HTC Desire HD Review
This is a global GSM phone. It can be used with AT&T and T-Mobile USA without 3G.


HTC have become an incredibly popular Android propagator since the release of the original HTC Desire. More than ever, Android fan-boys and tech-enthusiasts alike are hanging on their every word, hoping their smartphone dreams will be realized in their next release. Now that the T-Mobile G2 (HTC Desire Z in Europe) has just received an awesome thumbs up here on phoneArena, it's time to see if its multimedia-centric sibling, the HTC Desire HD manages to enamour us with its huge 4.3-inch screen, cutting edge processor, 8MP camera and brand spanking new version of HTC Sense sprinkled generously over the already popular Froyo.


A clean, playfully styled box, around 4 inches wide, 4 inches deep and 6 inches tall will tease you when you first set eyes on it. A crisp, life-size image of the HTC Desire HD garnishes the box along with playful illustrations, willing you to open it, play with it, enjoy it. From the offset, this feels like more than a phone. Slide up the top part of the box, and as the bottom part glides down, HTCs latest offering gazes up at you, with plastic protective film smoothed over the huge, wonderfully clean screen, it leaves us itching to peel off all the plastic and unearth the innards of the HTC Desire HD. After looking for the battery in the box, and failing, we slid down the bottom panel at the base of the phone to reveal a SIM card and microSD card slot, but still no battery. Hmm. A quick look around the unit, and we made out the battery cover on the right hand side of the phone, checked inside, and hey presto, battery present. After removing the protective wrap around the battery, it was time to power up the beast and what was the first thing we noticed? Oh yes, THE SCREEN.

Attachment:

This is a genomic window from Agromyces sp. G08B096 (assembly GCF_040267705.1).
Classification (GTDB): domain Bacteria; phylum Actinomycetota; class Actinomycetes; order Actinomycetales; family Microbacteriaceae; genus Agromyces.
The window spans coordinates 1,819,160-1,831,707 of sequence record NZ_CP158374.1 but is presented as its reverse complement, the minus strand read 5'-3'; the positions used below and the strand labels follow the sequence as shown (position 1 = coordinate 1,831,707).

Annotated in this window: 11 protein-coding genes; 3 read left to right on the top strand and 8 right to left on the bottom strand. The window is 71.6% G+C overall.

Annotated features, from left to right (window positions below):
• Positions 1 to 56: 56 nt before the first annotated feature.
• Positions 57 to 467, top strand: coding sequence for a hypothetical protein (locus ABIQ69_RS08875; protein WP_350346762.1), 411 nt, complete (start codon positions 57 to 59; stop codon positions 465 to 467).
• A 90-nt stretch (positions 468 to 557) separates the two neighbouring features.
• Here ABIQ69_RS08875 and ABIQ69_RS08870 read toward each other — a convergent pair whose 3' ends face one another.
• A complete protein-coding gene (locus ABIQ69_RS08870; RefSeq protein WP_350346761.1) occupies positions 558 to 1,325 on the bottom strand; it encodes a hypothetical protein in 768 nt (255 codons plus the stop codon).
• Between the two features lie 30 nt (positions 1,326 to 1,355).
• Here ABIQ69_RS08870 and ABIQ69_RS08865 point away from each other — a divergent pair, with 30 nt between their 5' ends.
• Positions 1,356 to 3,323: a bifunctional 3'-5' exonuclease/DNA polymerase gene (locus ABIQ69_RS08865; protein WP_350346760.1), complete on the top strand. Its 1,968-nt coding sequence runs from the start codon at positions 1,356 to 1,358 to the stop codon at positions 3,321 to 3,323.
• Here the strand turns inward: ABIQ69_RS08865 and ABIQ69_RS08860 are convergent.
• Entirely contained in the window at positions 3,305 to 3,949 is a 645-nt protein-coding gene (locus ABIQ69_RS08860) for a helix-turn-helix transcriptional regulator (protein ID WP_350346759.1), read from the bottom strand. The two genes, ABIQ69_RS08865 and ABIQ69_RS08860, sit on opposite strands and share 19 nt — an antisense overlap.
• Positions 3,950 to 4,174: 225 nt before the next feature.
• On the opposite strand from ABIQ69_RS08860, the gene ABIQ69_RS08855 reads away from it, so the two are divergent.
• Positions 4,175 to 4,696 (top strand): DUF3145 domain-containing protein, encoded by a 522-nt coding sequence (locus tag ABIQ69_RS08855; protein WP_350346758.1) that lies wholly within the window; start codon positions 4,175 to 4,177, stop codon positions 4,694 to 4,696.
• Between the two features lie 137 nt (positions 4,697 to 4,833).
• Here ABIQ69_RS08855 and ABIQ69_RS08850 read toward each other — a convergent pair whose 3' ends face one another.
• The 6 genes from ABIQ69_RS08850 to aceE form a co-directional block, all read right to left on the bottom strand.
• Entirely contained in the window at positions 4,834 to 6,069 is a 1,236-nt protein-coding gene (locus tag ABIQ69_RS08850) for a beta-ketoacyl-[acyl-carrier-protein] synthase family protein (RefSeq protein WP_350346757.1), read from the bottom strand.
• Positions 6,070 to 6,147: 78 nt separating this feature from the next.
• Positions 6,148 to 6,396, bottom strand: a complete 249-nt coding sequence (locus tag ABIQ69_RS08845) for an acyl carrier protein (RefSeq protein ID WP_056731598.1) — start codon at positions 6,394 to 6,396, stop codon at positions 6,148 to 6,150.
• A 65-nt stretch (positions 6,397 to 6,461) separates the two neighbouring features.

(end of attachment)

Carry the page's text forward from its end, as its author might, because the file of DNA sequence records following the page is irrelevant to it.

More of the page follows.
You can compare the HTC Desire HD with many other phones using our Size Visualization Tool.

At a whopping 4.3 inches, this superLCD display lights up bright. Powering up the phone gives you a whiter than white screen with an itty bitty HTC logo in the center. For those with sensitive eyes, it could be a bit much. Giving everything a chance to load up, widgets, page transitions and response times all look very positive from the offset. The screen is crisp, there's no questioning that. Given the nature of Super LCD, it's a smidgen sharper than AMOLED, and this seems to come through with the super-sized HTC Desire HD screen. At a resolution of 400x840, it's pretty much the minimum resolution we'd expect from an Android phone with a screen this size, that said, this doesn't detract from the initial impact of the screen. When using the HTC Desire HD in isolation (i.e. without a Super AMOLED screen by its side), you would be forgiven for thinking that it's a colour reproducing titan. This is largely due to the size, and the brightness being pretty spectacular. Naturally, being phoneArena however, one of the first things we did was grab a Super AMOLED Samsung Galaxy S. There is a comparative dullness with the HTC Desire HD screen in direct comparisons. This isn't enough to warrant any complaints, but it is there. On the plus side, this might please some people who find AMOLED displays to be over-saturated.

Brightness options can be controlled through the menu or a home-screen widget with three set levels, low, medium and high. At night, the lowest brightness setting can be used comfortably. Indoors and in the day, the middle would be appropriate, and outdoors, full brightness is needed to counter the glare, which is inevitable with a screen as slick and shiny as this one. Movie watching also really benefits from full brightness, with details and movements looking far more discernible. In turn, for the sake of enjoyment, we tended to leave the brightness at full whack. This makes a very noticeable indent in power consumption however, so with heavy use, don't be surprised if your HTC Desire HD is flagging before the evening's out.